Sometimes, it’s useful to step back from the day-to-day round of warnings, updates, hardware failures, vulnerability scans, penetration reports, and the perennial fight for stronger passwords to get an overall view of what the worst threats to your network really are—if only to see whether you are wasting resources and missing the big picture.
The SANS Institute and the NIPC (National Infrastructure Protection Center) have released their latest report on the top Internet-related security threats, the SANS/FBI Top 20 List.
Experienced administrators can view this list as an opportunity to run a quick checkup to see whether they’ve missed anything obvious, but it is most useful for newer administrators trying to decide which of the multitude of threats and vulnerabilities they should fix first.
This article will focus on the Windows vulnerabilities in that list. My next article will cover the Linux/UNIX vulnerabilities and will include a list of ports that SANS recommends administrators block at the firewall to stop most attacks until you have time to install a proper patch.
By way of comparison, you may want to check out the May 2, 2002, Top 20 List and the original Top 10 List from June 25, 2001.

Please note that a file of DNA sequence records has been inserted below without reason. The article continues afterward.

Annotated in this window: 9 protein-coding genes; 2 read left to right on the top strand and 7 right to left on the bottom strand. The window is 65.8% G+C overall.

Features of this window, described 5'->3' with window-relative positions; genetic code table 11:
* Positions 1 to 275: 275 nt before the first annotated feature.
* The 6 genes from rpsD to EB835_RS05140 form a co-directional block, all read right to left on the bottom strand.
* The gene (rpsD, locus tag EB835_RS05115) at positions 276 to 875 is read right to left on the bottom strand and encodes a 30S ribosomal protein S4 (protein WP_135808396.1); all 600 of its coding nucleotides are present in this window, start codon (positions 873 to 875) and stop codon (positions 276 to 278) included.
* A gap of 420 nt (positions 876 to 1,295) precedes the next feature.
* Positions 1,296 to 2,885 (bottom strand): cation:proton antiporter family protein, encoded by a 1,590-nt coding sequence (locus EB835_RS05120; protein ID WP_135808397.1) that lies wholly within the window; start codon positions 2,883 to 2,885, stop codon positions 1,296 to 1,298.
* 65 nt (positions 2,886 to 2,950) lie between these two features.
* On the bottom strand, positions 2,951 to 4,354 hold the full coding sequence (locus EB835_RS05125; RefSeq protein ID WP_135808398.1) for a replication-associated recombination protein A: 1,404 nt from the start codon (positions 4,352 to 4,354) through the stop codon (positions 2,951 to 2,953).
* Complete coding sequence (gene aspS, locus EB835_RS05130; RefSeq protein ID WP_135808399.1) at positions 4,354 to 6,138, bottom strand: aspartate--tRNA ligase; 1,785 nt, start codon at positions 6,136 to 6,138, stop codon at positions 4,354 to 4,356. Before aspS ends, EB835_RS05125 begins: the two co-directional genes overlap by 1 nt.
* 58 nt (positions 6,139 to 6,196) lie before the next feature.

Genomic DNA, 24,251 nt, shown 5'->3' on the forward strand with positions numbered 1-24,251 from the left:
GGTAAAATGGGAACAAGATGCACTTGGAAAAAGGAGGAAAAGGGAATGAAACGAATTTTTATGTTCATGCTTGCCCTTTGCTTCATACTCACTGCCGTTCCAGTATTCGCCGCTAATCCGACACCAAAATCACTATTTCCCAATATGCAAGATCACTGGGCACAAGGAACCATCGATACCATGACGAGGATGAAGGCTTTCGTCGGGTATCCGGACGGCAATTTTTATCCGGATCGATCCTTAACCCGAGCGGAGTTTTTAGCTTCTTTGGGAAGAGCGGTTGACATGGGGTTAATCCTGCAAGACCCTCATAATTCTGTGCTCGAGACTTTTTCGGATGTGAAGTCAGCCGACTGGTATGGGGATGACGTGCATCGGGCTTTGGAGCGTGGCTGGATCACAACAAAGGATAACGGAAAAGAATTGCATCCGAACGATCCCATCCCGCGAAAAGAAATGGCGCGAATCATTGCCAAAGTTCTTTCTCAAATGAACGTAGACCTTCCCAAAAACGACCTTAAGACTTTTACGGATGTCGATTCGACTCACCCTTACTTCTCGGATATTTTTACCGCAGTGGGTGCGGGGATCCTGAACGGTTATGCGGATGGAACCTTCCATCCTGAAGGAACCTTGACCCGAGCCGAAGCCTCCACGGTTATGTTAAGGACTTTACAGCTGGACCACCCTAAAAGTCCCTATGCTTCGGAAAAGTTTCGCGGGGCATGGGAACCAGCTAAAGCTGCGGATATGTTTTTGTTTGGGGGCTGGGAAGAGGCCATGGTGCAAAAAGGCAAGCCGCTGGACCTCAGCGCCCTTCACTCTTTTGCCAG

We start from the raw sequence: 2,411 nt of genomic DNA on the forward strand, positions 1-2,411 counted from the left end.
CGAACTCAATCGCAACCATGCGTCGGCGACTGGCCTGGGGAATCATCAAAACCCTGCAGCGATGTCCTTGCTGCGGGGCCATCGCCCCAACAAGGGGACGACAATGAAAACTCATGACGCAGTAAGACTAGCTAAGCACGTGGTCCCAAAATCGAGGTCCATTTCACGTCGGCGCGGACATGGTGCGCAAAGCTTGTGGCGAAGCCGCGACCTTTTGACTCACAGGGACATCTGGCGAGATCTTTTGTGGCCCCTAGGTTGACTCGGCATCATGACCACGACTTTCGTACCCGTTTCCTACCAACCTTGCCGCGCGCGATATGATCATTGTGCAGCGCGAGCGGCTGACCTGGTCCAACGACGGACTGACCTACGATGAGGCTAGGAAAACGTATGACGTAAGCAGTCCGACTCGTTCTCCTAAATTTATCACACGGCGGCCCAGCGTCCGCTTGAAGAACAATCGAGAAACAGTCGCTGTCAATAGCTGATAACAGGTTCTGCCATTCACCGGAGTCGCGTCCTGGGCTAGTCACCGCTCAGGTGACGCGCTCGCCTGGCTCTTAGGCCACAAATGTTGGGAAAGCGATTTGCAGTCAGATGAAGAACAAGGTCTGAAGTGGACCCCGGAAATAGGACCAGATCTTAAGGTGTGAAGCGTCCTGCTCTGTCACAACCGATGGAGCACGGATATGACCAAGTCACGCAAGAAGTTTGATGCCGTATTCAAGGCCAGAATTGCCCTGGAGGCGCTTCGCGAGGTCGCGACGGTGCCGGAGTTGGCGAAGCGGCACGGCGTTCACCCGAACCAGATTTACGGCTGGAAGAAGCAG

The SANS/FBI report is more than just a simple list. It offers valuable details about the problems and how to deal with them. You can check out the original report for more information on any individual vulnerability.
Here are the most exploited Windows vulnerabilities detailed on the list:
- W1 Internet Information Services (IIS)
- W2 Microsoft Data Access Components (MDAC)—Remote Data Services
- W3 Microsoft SQL Server
- W4 NETBIOS—Unprotected Windows Networking Shares
- W5 Anonymous Logon—Null Sessions
- W6 LAN Manager Authentication—Weak LM Hashing
- W7 General Windows Authentication—Accounts with No Passwords or Weak Passwords
- W8 Internet Explorer
- W9 Remote Registry Access
- W10 Windows Scripting Host
Let's take a closer look at these flaws.
Internet Information Services
IIS is plagued with buffer overflows, the inability to properly filter requests, and poorly implemented sample applications. Some are old problems that should have been patched years ago. But IIS vulnerabilities keep popping up with each new version, so it’s difficult to place much of the blame on sloppy administrators. Run HFNetChk to check for the presence of current patches.
Applicability—Windows NT 4 running IIS 4, Windows 2000 running IIS 5, and XP Pro running IIS 5.1
Fix—Apply patches. Stay current on any patches for your particular version of IIS because new problems are almost certain to surface. You should configure the URLScan filter to reject maliciously formed HTTP requests as explained here. Change the ISAPI extensions, such as .htr, .idq, .ism, and .printer, which are mapped by default in most IIS installations but which most users don't need. Get rid of samples. Look for these in the %wwwroot%\scripts directory. Also, don’t install samples or remote administrations tools on new installs.